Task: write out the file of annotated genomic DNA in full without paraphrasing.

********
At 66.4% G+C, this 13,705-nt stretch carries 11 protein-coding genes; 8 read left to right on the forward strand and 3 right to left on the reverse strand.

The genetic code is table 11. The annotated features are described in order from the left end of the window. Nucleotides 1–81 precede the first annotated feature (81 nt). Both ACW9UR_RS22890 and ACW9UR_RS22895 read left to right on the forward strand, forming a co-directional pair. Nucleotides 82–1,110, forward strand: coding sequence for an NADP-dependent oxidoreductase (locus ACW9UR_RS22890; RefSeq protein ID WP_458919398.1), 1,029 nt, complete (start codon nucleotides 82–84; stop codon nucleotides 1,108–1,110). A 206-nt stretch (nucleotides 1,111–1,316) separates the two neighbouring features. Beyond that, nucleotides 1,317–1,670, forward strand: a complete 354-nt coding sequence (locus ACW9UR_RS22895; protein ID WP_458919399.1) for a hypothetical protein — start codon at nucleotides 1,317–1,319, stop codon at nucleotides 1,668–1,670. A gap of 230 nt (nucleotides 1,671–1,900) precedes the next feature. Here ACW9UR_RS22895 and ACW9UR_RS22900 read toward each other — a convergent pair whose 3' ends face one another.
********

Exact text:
At 66.4% G+C, this 13,705-nt stretch carries 11 protein-coding genes; 8 read left to right on the forward strand and 3 right to left on the reverse strand.

The genetic code is table 11. The annotated features are described in order from the left end of the window. Nucleotides 1–81 precede the first annotated feature (81 nt). Both ACW9UR_RS22890 and ACW9UR_RS22895 read left to right on the forward strand, forming a co-directional pair. Nucleotides 82–1,110, forward strand: coding sequence for an NADP-dependent oxidoreductase (locus ACW9UR_RS22890; RefSeq protein ID WP_458919398.1), 1,029 nt, complete (start codon nucleotides 82–84; stop codon nucleotides 1,108–1,110). A 206-nt stretch (nucleotides 1,111–1,316) separates the two neighbouring features. Beyond that, nucleotides 1,317–1,670, forward strand: a complete 354-nt coding sequence (locus ACW9UR_RS22895; protein ID WP_458919399.1) for a hypothetical protein — start codon at nucleotides 1,317–1,319, stop codon at nucleotides 1,668–1,670. A gap of 230 nt (nucleotides 1,671–1,900) precedes the next feature. Here ACW9UR_RS22895 and ACW9UR_RS22900 read toward each other — a convergent pair whose 3' ends face one another.